Shifting to Work Mode
Getting dressed for work and avoiding household chores while in your home office can increase productivity and allow you to get the most out of your time.
Switching from Laundry Mode to Work Mode
My friends get pretty jealous about me having an office in my home, saying it must be cool to be able to sit around in my sweats and do all sorts of errands during the day. Well, while there are definite perks to working from home – spending nothing on gas (a big benefit in $4/gallon San Francisco) and eating a healthy lunch that I prepare – it’s important to remember the work part in the work-from-home equation. For most of us with home offices, it’s key to our success to find ways to put the “office” back in “home office.”
Reduce distractions. Here’s a scenario: even though you hate doing laundry, as soon as you sit down to start your workday, suddenly your laundry jumps to the top of your must-do list. You get out of your chair, collect your laundry, sort it, put it in the machine, and before you know it, you’ve lost 20 minutes that was supposed to be spent on an important project. Sound familiar? Most of us have distractions in our homes that can divert our attention from the work that we have in front of us. For us work-at-homers, it’s super-important to combat these distractions. True, we can’t make them go away, but look for ways to shift your focus back to your work. For instance, putting all non-work-related items out view of your desk, closing the door to your office, and turning off the ringer on your home phone during the day have all proven helpful to people I’ve worked with.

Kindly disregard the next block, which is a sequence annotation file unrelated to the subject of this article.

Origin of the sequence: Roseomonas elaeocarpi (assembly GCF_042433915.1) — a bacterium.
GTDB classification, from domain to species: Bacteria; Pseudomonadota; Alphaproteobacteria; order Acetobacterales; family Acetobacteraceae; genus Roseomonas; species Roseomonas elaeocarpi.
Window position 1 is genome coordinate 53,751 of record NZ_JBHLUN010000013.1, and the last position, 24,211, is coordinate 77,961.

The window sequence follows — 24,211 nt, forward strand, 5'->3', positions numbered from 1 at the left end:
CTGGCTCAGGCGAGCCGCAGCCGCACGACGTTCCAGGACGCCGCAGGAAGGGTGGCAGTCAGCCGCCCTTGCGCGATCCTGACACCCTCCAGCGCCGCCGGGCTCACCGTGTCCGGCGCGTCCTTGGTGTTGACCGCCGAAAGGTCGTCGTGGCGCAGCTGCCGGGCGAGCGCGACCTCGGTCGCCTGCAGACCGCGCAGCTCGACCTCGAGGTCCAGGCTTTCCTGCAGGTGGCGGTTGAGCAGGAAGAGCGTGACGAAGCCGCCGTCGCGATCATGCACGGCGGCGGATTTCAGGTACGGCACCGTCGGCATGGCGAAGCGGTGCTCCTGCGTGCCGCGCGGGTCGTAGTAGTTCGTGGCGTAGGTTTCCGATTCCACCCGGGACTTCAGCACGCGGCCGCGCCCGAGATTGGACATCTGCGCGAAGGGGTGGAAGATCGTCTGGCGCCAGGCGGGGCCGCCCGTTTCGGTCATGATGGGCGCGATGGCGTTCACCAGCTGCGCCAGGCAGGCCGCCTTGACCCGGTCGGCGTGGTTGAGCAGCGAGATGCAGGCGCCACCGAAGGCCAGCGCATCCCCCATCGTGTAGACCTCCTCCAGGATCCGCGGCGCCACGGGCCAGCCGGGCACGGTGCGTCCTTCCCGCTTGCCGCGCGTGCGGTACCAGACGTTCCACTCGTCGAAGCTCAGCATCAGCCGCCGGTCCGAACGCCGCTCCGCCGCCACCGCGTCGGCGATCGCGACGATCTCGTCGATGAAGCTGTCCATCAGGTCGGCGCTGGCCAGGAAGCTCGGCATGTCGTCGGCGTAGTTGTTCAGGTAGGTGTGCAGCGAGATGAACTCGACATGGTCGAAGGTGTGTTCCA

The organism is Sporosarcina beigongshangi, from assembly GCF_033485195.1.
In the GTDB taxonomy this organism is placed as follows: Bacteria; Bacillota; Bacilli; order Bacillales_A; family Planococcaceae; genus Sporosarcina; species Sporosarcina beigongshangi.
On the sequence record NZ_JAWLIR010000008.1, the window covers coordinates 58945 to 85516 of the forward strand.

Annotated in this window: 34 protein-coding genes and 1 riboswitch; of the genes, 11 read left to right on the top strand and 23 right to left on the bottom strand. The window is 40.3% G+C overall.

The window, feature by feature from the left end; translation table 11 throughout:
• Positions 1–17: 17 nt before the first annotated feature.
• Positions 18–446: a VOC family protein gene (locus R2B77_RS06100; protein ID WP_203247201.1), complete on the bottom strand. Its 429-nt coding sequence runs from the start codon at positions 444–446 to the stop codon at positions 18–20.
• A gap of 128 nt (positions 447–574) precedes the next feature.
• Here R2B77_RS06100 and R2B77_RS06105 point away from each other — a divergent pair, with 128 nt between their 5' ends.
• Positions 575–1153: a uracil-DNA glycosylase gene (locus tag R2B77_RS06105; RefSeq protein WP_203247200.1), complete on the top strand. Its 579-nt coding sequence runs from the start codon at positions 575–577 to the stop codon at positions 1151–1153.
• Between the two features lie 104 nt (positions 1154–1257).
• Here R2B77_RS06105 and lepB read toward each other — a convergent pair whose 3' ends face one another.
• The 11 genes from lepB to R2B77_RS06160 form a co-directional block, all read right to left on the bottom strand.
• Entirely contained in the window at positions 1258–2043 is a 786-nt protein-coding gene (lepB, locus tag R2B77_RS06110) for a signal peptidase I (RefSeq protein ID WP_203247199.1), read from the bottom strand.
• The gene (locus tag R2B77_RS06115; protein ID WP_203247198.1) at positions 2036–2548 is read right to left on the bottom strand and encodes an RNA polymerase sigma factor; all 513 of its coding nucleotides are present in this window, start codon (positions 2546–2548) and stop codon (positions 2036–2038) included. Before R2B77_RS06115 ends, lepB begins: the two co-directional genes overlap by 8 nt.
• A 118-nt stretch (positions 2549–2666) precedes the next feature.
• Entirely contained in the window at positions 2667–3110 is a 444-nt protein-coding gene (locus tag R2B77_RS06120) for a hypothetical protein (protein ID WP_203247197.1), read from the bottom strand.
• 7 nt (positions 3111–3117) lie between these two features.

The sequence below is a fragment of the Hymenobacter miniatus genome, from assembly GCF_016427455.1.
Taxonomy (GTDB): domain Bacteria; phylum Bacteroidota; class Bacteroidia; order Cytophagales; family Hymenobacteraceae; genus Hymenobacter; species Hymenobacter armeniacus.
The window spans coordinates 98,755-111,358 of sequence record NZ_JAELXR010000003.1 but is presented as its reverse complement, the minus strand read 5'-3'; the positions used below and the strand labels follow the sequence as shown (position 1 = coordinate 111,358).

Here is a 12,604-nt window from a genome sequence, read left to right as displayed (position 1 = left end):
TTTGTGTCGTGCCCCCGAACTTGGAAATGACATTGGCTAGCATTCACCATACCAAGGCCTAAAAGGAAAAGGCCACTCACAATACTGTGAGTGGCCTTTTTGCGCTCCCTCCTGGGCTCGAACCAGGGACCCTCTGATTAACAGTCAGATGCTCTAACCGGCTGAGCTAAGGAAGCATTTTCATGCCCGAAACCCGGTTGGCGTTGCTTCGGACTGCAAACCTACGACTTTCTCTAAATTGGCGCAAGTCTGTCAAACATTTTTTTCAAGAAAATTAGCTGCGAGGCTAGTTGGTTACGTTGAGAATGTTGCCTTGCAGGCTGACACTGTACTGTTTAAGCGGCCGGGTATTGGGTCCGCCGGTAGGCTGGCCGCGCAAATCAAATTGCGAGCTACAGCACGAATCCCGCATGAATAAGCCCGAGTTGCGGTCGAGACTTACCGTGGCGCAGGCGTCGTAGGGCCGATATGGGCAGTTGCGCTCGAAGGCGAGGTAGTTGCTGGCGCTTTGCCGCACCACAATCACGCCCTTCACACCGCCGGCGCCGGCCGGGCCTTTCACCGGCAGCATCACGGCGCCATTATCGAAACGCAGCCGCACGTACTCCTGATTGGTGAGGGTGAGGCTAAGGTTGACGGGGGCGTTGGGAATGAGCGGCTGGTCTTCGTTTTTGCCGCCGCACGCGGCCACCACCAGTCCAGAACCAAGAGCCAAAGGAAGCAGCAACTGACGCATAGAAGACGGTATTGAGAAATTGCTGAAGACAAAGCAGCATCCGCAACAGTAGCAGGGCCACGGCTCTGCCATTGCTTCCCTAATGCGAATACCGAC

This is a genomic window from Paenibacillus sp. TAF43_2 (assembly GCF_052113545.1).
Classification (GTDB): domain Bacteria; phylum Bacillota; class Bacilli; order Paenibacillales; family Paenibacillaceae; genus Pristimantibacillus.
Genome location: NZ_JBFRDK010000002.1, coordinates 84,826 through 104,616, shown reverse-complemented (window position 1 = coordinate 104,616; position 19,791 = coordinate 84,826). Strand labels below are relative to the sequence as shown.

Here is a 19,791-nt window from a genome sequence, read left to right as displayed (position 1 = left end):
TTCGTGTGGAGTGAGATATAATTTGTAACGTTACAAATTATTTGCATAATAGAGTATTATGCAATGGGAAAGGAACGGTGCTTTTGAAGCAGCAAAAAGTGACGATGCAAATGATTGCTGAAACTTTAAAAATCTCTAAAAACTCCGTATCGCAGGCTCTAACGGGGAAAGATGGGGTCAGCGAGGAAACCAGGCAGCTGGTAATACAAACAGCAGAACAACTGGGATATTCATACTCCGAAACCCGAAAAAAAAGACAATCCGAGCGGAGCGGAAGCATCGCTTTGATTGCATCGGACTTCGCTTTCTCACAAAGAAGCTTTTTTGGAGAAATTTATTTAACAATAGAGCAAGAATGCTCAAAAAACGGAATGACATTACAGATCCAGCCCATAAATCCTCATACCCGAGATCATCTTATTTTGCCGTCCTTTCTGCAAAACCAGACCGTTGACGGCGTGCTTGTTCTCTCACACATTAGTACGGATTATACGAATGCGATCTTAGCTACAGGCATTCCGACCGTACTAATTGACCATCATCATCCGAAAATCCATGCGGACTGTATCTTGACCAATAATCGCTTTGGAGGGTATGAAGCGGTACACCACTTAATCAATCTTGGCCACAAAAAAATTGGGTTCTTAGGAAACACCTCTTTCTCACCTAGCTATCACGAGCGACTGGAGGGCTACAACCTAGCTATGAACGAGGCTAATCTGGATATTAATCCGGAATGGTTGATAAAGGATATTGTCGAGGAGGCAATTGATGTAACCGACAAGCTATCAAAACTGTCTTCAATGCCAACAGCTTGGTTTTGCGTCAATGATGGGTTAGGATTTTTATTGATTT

Set the scene. Is your home office set up to help you do your best work? If it isn’t, take some time to get the space organized, comfortable, and conducive for how you like to work. For instance, if you have trouble getting started each day because you can’t find your papers, take an afternoon and set up a paper management system. Are your frequently-used supplies all the way on the other side of the room? Move them closer so you spend less time getting up and interrupting your workflow. Does the space itself reflect your personal aesthetic? How things look and feel can play a big part in how much (or how little) we like our workspace, and when we like our space, we do better work. Spend some time “dressing up” your work area or desk with items that reflect who you are and the things you like.
Dress for work, not for home. Even though it might seem working in your home office in pajamas or sweats is a good idea (you’re already wearing them, right?), doing so doesn’t lend itself to enhancing your productivity or helping you do your best work. Your pajamas may be silk and your sweats designer, but chances are you’d never see a client or go to an office wearing these decidedly not-work garments. Dressing up helps us shift our mind into another state – in this case, dressing for work helps make the mental shift into work mode. I’ve seen people work much better when they dress as if they may be called off to a client site at any moment. For example, a client says when she puts on her shoes, she knows it’s time for her to go to work (even though her office is just down the hall from her bedroom). What outfit can you change into to signal work time?
Find the things that you can do, whether it’s putting on a dress shirt or closing your office door, to create a physical or mental “workspace” that is distinct from your home. When you do, you’ll find yourself being much more productive and enjoy your work more.
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